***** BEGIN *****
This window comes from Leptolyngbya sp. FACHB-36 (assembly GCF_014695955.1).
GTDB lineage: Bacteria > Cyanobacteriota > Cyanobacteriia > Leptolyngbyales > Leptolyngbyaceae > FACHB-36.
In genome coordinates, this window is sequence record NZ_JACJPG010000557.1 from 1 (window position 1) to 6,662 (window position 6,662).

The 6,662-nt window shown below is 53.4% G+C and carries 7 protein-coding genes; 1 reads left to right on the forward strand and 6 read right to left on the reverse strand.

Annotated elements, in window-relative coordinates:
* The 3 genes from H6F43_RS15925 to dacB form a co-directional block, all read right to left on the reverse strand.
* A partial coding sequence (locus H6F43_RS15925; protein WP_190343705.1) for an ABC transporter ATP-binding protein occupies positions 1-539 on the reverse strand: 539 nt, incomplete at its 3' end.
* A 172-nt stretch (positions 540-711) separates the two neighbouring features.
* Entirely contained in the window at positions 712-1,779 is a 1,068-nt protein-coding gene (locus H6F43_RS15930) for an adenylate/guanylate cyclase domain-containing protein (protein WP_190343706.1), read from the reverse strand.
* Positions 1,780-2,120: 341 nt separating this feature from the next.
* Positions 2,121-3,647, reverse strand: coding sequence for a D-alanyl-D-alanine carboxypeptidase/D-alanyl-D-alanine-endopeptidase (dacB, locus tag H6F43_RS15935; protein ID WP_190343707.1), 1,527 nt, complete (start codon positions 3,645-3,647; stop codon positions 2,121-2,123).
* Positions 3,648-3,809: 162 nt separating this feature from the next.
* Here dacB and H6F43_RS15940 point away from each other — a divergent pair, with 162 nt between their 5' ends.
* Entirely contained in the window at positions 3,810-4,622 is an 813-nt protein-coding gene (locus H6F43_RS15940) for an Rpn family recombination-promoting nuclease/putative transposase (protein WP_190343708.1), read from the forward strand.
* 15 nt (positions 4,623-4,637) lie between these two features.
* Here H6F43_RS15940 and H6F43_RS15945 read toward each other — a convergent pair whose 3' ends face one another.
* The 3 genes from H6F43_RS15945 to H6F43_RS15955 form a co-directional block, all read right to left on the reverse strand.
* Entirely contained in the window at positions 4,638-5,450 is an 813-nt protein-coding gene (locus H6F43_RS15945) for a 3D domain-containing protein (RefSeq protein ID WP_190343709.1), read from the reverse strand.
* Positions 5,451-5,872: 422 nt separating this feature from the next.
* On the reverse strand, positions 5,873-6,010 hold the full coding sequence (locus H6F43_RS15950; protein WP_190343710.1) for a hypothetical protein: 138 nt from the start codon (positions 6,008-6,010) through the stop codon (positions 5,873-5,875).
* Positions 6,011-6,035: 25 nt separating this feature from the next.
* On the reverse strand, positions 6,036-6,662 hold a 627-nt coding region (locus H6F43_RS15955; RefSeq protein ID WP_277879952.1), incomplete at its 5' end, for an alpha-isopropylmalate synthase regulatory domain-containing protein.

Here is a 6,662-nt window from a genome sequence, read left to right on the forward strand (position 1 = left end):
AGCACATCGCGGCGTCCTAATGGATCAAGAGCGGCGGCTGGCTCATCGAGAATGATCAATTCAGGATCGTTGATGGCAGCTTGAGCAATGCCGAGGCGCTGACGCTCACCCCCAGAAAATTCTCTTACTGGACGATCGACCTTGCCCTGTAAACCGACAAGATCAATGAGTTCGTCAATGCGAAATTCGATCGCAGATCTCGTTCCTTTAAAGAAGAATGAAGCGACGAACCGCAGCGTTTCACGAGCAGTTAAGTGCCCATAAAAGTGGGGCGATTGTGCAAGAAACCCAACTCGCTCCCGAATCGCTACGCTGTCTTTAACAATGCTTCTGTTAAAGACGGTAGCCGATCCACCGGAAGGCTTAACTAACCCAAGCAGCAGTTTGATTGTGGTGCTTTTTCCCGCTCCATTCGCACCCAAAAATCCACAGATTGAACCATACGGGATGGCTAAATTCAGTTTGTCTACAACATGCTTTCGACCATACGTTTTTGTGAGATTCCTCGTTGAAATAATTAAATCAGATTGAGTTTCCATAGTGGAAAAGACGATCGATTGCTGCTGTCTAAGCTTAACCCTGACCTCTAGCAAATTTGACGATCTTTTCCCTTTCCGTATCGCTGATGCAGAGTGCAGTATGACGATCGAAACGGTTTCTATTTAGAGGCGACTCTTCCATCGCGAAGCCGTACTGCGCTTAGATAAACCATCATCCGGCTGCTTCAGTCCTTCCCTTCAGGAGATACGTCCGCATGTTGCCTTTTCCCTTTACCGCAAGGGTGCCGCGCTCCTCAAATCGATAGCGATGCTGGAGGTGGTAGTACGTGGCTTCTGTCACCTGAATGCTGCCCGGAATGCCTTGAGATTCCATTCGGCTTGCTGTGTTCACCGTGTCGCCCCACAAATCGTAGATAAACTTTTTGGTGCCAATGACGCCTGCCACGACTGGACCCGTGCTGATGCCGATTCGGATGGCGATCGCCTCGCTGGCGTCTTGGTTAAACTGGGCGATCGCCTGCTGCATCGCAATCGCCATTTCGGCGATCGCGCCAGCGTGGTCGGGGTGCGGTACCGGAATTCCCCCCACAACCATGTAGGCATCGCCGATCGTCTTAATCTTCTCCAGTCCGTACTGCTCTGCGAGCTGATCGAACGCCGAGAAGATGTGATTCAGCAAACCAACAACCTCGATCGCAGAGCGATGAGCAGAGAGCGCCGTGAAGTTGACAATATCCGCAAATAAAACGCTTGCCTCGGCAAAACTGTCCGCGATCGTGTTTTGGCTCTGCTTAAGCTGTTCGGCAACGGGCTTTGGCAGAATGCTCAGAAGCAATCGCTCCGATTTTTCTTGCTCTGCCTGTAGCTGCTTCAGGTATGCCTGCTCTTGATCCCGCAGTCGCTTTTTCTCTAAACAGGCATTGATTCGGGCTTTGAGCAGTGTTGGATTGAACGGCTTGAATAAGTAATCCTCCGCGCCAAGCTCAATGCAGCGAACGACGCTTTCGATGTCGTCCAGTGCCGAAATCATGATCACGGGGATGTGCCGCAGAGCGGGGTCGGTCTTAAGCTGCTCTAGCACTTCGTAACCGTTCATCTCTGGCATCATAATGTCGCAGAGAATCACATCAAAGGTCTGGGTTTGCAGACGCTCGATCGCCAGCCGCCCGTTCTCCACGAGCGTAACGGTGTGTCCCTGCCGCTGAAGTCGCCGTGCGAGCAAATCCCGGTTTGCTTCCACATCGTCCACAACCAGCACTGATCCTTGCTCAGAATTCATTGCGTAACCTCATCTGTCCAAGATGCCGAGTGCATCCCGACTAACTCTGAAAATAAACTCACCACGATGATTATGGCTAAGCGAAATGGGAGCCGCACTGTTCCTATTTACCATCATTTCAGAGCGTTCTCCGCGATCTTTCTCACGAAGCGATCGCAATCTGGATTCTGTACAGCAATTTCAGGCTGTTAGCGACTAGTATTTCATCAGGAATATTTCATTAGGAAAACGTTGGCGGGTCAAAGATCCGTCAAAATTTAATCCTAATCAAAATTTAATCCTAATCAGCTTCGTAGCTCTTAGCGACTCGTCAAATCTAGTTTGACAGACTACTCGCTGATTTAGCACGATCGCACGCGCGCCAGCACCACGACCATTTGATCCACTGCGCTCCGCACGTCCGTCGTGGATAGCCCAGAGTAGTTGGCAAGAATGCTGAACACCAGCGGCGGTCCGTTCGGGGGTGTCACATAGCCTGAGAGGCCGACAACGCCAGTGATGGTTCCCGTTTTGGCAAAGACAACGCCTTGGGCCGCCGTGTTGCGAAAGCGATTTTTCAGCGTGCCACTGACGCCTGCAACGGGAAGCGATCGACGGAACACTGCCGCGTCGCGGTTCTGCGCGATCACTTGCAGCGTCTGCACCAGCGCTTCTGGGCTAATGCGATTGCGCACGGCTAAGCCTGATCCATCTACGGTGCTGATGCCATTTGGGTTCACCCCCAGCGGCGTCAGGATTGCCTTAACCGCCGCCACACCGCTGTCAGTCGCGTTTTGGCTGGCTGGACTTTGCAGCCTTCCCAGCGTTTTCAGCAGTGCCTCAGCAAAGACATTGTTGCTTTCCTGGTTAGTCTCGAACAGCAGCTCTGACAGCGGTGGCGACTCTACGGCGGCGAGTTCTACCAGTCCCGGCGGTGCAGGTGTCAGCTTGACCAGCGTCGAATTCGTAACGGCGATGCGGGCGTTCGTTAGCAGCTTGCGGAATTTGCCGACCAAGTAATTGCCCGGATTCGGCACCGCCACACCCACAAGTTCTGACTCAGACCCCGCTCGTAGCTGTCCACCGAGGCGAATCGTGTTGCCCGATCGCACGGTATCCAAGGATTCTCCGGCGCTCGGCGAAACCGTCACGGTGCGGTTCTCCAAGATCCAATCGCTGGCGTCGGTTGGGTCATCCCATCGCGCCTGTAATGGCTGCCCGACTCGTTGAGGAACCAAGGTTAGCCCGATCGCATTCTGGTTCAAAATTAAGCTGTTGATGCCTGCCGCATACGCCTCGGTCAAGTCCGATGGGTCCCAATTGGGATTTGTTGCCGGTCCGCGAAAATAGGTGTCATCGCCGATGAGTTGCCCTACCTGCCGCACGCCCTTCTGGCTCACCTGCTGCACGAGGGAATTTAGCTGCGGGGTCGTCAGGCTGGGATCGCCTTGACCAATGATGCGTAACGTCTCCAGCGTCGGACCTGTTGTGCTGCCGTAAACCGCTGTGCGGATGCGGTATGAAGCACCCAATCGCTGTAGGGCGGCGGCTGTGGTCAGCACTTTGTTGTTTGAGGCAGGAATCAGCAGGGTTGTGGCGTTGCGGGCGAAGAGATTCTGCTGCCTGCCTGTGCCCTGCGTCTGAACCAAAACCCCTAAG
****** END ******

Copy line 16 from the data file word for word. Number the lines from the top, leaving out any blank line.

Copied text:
* Here H6F43_RS15940 and H6F43_RS15945 read toward each other — a convergent pair whose 3' ends face one another.